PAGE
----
Three National University of Singapore (NUS) undergraduates have taken on an extra load to make campus life easier for their peers.
Using messaging app Telegram and their coding skills, they created a chatbot - College Laundry - that tells students when a washing or dryer machine is available and when their laundry is ready to be collected from the machines.
All the student has to do is download the messaging app and begin "chatting" with the bot using certain command words. The bot identifies the command word and "replies" with the relevant information.
"Sometimes we find that it's troublesome to go to the laundry room only to find that the machines are all in use," said 24-year-old Yong Shan Xian from the School of Computing. "We figured we could all communicate through a common chat."
The chatbot's other creators are 22-year-old Teo Wei Song, a life sciences student, and School of Computing student David Ten, 23.
They live on campus in Residential College 4, where College Laundry was in use by about half of the 600 students within a week of its launch.
They took two to three days to code the chatbot. Said Mr Yong: "Of course, that came with some compromise - like sleep."
While local universities have coding courses, self-initiated innovations like College Laundry are not common.
Associate Professor Ben Leong of the NUS School of Computing said coding the Telegram chatbot is simple, but the students' creativity was commendable. "I would give them an A for their initiative to want to do something useful for others," said Prof Leong.
Unlike other chatbots on the market which rely on the Internet for information - such as Siri, the voice-activated helper found on iPhones - College Laundry uses QR codes.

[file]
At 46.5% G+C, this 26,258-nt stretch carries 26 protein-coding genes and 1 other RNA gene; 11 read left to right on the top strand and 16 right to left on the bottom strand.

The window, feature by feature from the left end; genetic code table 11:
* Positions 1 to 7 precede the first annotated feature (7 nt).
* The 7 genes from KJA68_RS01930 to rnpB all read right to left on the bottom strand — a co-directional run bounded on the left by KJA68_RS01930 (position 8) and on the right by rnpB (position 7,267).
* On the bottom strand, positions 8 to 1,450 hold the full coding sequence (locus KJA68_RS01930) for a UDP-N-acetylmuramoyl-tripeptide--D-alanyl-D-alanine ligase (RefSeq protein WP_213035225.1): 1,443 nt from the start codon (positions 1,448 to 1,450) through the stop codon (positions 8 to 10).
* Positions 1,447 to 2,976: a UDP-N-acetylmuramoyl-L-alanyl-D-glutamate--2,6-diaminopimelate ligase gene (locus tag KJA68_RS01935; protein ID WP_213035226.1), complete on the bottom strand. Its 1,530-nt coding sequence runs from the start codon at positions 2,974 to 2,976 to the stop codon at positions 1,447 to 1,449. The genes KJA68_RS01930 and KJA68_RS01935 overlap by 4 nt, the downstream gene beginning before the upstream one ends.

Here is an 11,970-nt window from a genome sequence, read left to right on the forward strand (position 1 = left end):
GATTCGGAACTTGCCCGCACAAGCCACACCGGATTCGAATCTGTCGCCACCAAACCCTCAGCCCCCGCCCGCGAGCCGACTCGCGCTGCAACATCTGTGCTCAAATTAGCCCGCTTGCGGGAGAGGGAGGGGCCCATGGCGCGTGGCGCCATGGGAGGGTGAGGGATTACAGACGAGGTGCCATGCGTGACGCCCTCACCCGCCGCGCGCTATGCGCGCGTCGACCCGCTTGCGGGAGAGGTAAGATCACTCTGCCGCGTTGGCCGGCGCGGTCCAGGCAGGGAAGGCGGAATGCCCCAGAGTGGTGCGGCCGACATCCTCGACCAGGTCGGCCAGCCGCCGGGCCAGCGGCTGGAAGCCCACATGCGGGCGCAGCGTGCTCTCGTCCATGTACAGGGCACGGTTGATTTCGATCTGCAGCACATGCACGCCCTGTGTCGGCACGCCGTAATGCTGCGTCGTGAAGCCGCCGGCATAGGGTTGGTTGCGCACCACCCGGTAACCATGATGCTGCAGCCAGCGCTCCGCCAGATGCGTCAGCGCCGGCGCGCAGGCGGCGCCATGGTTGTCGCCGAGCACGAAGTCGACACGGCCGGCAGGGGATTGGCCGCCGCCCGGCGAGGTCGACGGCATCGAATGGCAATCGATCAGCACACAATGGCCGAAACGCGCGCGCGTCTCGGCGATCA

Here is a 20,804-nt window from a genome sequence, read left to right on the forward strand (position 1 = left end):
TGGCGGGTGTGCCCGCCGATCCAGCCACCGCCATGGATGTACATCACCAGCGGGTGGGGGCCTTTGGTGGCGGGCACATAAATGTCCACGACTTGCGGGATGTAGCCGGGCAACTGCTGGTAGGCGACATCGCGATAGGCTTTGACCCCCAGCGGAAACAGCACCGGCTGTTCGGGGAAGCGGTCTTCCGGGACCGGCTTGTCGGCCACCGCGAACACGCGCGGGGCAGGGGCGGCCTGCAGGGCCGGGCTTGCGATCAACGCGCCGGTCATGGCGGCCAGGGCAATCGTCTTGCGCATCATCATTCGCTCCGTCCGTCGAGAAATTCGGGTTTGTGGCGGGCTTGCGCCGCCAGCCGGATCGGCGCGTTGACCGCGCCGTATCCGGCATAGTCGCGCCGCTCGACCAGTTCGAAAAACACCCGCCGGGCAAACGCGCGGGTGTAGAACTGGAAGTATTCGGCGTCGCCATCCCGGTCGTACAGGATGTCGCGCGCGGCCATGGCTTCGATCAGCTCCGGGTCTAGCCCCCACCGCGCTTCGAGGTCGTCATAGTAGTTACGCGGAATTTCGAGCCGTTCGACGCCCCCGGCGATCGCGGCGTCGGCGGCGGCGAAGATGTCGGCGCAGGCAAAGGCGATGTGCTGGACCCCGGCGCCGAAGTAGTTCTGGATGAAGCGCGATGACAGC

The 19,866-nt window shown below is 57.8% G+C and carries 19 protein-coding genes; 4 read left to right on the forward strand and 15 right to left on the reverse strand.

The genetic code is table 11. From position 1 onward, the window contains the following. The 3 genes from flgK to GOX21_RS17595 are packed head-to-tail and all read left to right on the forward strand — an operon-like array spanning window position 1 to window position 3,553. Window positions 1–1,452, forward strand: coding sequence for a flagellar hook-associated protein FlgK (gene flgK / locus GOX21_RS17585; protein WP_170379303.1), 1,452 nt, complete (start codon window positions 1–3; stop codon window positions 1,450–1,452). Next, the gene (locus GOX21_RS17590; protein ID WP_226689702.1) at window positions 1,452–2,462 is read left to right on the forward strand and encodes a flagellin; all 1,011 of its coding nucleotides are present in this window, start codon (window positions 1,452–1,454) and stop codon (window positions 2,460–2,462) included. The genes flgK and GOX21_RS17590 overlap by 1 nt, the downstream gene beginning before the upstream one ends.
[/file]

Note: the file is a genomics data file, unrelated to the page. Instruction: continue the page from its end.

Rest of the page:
For example, when a student loads a washer or dryer, he takes a photo of a unique QR code on the machine and sends it to the chatbot. This tells the bot the machine is in use.
The same process applies when the student unloads the machine, freeing it up for someone else.
While there are no cases of user error yet, Mr Yong said someone using a machine without informing College Laundry would affect its effectiveness. The chatbot works best if everyone doing laundry uses it.
The trio are now looking into using sensors to detect whether a machine is in use - a similar concept used in smart home appliances currently on the market.
Response to the chatbot has been mostly positive, with six other residential colleges in NUS and a Nanyang Technological University residential hall asking to adopt it.
Two laundry companies have also expressed interest in integrating the chatbot into their machines, said Mr Yong.
"We hope this serves as an inspiration; that you don't need to find a big problem or money-making problem to solve. It can just be small problems that we see day to day."